MARATHON

Jewish Community Center

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Shabbat Balak

Numbers 22:2-25:9
Candle Lighting time 8:13 PM
 
Every day I study a daf (page) of Talmud and then write a reflection on what I learned. Tuesday’s daf helped me see an insight into Balaam’s character. The rabbis learned important moral lessons from “seemingly unimportant” details. Describing the construction of the ark the Torah says: “They shall make an Ark of acacia wood … Overlay it with pure gold-overlay it inside and out ….” (Exodus 25:10-11). I understand why the Ark wasn't made of pure gold. Such an Ark would be so heavy to schlep throughout the desert. To ease the Israelites’ burden, God only demanded that it be gold-plated. A gold-plated Ark will be much lighter and easier to carry. But why should the insides be gold-plated when nobody would ever see the inside of the Ark? Rava teaches a very important lesson when he said: “This alludes to the idea that any Torah scholar whose inside is not like his outside, i.e., whose outward expression of righteousness is insincere, is not to be considered a Torah scholar.” (TB Yoma 72b, Sefaria.org translation)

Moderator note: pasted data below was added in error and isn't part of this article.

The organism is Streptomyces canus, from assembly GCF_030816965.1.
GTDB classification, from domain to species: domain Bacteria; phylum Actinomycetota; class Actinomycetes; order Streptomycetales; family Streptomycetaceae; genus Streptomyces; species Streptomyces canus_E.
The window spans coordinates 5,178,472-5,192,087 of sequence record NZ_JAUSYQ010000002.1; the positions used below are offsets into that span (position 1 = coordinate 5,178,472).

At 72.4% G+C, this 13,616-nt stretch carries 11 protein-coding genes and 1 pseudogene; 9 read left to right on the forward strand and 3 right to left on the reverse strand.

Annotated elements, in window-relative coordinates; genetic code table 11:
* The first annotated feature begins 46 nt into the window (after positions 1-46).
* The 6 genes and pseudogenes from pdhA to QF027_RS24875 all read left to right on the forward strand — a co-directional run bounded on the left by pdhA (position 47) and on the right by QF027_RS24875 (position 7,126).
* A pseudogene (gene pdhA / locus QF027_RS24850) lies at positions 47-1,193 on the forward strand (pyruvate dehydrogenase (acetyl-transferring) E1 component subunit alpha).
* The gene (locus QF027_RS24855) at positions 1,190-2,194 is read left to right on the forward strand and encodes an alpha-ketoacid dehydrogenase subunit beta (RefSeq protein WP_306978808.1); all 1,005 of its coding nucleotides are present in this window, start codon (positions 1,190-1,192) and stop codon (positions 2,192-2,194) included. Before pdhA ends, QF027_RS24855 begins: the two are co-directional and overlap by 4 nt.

In this week’s Torah portion Balak, the pagan prophet Balaam personifies a person whose insides are not like his outsides. He claimed to be a holy and true prophet, while he acted with unholy ambition and greed.  Balaam provides a classic example of self-deception. A person can persuade himself/herself to believe the transgressions he /she are about to commit fits into the mores of religious conviction. Few things are more reprehensible than evil which hides under the guise of piety. Our tradition calls Balaam evil because his true essence is not obviously manifest. His type of evil must be unmasked, for it is more harmful than any other form of iniquity.

 

There are modern day “Balaams” found in all religions (and Judaism is no exception) who hide their evil under the guise of piety. We have a twofold obligation. The first task is to unmask them and prevent them doing even more harm. Our second obligation is strive to be as pure on the inside as we are perceived on the outside.

 

Shabbat shalom,

 

Rabbi Greene

 

P.S. you can find my daily reflections on my daf yomi journey through the Talmud at rabbigarygreene.blogspot.com

 

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